Here’s another way to look at it. If employees are always coming to you for raises, 99 out of 100 times – you’re not doing your job well. The better you are at managing and instilling teamwork, the less you’ll have to deal with those requests. It doesn’t mean you shouldn’t give them raises in the first place – I do. Just make sure you understand why. If people are really happy with everything else, making more money will be the least important thing. They won’t work for money after they have it – they’ll work because they want to. 

It’s the same across the entire business spectrum. Take Elon Musk as an example, one of the richest and most accomplished people in the world. If he was only motivated by money, then he wouldn’t go for SpaceX or perhaps even Tesla. He would make another PayPal. It would be a logical thing as he knew how to do it and there was good money in it. It’d represent a minimal risk. But something about that scenario didn’t motivate him. It couldn’t bring him to the next level. 

One more thing before I wrap this up: needs are flexible. They are based on personal and/or external circumstances, where some will put self-actualization and esteem needs before the most basic ones. The hierarchical form that Maslow described isn’t always the right one.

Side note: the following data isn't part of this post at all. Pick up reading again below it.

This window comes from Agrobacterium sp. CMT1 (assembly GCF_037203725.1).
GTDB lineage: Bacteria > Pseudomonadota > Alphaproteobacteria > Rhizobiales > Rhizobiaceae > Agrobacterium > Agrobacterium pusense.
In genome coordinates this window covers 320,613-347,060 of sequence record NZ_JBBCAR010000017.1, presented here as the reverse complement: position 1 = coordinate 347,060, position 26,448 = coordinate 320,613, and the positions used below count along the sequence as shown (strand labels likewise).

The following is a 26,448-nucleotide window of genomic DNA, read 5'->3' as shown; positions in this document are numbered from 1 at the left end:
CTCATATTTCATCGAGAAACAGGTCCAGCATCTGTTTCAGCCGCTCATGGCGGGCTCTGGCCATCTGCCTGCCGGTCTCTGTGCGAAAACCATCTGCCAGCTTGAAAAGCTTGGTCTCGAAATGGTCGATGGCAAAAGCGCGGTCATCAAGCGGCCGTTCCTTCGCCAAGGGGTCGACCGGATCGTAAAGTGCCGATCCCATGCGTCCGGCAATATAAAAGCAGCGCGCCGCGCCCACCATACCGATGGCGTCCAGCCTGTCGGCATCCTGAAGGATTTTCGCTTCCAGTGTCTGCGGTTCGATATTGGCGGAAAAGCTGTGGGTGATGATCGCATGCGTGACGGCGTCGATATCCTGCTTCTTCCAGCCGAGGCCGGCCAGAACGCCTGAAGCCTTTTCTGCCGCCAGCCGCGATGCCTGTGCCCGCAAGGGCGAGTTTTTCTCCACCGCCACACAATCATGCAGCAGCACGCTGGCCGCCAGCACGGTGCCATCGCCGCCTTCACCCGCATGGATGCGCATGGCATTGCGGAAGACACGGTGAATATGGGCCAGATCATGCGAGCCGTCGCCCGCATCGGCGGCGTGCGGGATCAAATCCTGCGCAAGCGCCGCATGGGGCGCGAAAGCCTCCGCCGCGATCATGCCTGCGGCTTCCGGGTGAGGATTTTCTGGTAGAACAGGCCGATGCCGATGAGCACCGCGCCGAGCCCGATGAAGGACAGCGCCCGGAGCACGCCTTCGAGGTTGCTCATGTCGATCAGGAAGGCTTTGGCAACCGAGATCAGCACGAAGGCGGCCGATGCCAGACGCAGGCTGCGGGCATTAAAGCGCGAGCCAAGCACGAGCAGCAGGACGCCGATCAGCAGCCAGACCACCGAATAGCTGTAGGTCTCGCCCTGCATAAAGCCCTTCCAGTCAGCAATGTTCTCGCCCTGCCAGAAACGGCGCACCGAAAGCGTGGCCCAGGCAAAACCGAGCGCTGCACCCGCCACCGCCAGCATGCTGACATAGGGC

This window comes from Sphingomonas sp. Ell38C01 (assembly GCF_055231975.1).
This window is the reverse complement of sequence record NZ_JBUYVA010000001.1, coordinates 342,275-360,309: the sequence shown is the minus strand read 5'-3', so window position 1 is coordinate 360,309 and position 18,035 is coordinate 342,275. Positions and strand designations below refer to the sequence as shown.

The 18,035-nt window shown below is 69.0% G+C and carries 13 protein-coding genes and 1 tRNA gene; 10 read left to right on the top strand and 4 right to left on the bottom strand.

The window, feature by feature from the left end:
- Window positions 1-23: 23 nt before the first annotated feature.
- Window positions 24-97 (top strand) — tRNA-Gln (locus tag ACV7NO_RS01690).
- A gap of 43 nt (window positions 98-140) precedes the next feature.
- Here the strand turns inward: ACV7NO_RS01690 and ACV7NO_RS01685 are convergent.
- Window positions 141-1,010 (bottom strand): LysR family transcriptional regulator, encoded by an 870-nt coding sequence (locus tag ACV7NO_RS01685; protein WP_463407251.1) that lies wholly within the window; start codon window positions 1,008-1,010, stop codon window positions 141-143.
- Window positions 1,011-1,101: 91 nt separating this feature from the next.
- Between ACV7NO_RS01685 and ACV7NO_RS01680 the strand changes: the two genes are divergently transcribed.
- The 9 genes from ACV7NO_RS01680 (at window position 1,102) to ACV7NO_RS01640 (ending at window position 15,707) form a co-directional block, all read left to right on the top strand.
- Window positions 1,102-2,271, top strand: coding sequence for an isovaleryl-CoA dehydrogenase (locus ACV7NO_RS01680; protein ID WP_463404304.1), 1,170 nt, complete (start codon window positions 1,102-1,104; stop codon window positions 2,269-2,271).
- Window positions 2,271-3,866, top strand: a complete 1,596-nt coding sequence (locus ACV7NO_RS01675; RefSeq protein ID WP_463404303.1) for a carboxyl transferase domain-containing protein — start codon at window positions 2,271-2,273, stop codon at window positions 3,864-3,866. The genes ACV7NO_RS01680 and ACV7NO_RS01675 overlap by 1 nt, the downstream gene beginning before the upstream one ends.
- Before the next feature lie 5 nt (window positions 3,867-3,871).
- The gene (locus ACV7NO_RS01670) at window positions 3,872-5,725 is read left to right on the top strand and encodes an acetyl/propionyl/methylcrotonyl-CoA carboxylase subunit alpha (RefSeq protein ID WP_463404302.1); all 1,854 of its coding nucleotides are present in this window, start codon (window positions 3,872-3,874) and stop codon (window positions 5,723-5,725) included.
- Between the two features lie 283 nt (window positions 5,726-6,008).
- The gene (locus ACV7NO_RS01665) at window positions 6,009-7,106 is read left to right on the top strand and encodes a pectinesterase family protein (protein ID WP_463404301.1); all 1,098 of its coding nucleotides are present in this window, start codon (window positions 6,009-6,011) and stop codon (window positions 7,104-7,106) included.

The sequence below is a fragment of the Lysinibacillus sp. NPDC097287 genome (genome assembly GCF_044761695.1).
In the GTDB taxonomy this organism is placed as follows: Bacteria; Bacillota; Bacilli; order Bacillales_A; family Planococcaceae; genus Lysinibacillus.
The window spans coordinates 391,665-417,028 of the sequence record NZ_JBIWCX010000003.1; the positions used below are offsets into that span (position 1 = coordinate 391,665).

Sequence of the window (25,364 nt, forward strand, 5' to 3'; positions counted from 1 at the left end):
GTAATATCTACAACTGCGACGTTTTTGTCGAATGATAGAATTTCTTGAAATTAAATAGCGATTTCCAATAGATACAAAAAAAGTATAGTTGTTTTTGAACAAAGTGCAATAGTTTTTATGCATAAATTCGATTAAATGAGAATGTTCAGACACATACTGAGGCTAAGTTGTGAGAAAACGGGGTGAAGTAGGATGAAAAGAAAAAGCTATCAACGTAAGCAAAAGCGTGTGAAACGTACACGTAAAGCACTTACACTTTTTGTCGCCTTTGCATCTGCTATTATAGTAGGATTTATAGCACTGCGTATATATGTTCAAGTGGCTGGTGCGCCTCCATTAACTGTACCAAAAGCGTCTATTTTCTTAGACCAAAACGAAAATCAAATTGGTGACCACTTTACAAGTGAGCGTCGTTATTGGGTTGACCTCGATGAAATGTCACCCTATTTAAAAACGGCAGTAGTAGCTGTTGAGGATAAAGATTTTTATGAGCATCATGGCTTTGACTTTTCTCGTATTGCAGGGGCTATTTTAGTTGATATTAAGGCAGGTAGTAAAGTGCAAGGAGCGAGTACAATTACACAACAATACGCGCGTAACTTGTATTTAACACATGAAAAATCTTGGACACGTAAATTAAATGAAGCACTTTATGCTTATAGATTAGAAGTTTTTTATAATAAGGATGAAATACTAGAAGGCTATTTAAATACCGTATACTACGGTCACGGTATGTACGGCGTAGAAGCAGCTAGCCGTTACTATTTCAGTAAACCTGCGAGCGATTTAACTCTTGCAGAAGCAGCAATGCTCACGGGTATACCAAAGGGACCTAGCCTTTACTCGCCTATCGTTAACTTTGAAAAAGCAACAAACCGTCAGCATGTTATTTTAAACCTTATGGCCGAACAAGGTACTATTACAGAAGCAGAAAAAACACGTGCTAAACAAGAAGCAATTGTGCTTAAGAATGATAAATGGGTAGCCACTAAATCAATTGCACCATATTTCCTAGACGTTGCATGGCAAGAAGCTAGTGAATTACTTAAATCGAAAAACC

You are put into the managerial spot for a reason and the first and foremost thing you need to be is an excellent communicator. Communication is the key to being a good manager. It’s the driving force behind almost everything we do. Always keep in mind that people are different – uncovering what drives them is essential for the success of the company. Learn alongside your team to grow into the role of not just a great manager but also a great leader. 

If too many people are talking about not being paid enough, then the money is definitely not THE problem. Take it as good feedback to work off, even if you are an entrepreneur.

The fulfillment of needs correlates with happiness

Over time, Maslow expanded his five-stage model to include cognitive, aesthetic, and transcendence needs as the ultimate motivation. Now you have this:

Maslow's Motivation Model

There is a lot to be said about the characteristics and behaviors that lead through each of these stages, especially to self-fulfillment, personal growth, and peak experiences (I was never much into transcendental stuff). The fact remains that basic needs are the same everywhere, regardless of cultural differences. 

Compared to the time when the theory originated, we are no longer trying to survive as much. Most of us are very comfortable in our skins, and quickly progress to psychological and, ultimately, self-fulfillment needs. That’s where money loses its value. Everyone wants to feel valued, accomplished, and in turn – happy. They want to believe they are making a difference in some way or they won’t be motivated. And when people aren’t motivated, they can endanger the stability of the business. And we don’t want that.